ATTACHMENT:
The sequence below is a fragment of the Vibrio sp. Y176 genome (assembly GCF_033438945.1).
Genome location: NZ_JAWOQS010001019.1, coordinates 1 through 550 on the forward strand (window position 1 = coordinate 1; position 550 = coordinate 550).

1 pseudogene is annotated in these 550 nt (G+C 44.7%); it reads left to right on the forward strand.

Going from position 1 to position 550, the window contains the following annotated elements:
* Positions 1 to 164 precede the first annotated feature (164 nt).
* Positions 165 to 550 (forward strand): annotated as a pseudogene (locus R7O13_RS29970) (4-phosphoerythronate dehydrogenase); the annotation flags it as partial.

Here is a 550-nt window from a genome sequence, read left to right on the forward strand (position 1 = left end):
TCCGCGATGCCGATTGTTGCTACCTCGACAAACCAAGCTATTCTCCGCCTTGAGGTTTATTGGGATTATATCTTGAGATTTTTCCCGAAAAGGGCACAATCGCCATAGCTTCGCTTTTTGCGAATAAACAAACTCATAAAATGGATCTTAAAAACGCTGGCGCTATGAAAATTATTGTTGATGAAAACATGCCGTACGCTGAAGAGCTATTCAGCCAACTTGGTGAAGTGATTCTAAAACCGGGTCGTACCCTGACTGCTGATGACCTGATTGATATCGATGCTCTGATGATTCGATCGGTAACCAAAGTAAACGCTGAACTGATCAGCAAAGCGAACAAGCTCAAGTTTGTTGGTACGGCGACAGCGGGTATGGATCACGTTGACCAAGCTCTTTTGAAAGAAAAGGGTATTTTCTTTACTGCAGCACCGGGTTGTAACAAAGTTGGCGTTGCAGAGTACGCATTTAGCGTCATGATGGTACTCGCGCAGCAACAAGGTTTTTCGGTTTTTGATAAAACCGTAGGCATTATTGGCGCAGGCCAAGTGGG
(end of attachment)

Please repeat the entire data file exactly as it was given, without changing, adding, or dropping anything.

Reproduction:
The sequence below is a fragment of the Vibrio sp. Y176 genome (assembly GCF_033438945.1).
Genome location: NZ_JAWOQS010001019.1, coordinates 1 through 550 on the forward strand (window position 1 = coordinate 1; position 550 = coordinate 550).

1 pseudogene is annotated in these 550 nt (G+C 44.7%); it reads left to right on the forward strand.

Going from position 1 to position 550, the window contains the following annotated elements:
* Positions 1 to 164 precede the first annotated feature (164 nt).
* Positions 165 to 550 (forward strand): annotated as a pseudogene (locus R7O13_RS29970) (4-phosphoerythronate dehydrogenase); the annotation flags it as partial.

Here is a 550-nt window from a genome sequence, read left to right on the forward strand (position 1 = left end):
TCCGCGATGCCGATTGTTGCTACCTCGACAAACCAAGCTATTCTCCGCCTTGAGGTTTATTGGGATTATATCTTGAGATTTTTCCCGAAAAGGGCACAATCGCCATAGCTTCGCTTTTTGCGAATAAACAAACTCATAAAATGGATCTTAAAAACGCTGGCGCTATGAAAATTATTGTTGATGAAAACATGCCGTACGCTGAAGAGCTATTCAGCCAACTTGGTGAAGTGATTCTAAAACCGGGTCGTACCCTGACTGCTGATGACCTGATTGATATCGATGCTCTGATGATTCGATCGGTAACCAAAGTAAACGCTGAACTGATCAGCAAAGCGAACAAGCTCAAGTTTGTTGGTACGGCGACAGCGGGTATGGATCACGTTGACCAAGCTCTTTTGAAAGAAAAGGGTATTTTCTTTACTGCAGCACCGGGTTGTAACAAAGTTGGCGTTGCAGAGTACGCATTTAGCGTCATGATGGTACTCGCGCAGCAACAAGGTTTTTCGGTTTTTGATAAAACCGTAGGCATTATTGGCGCAGGCCAAGTGGG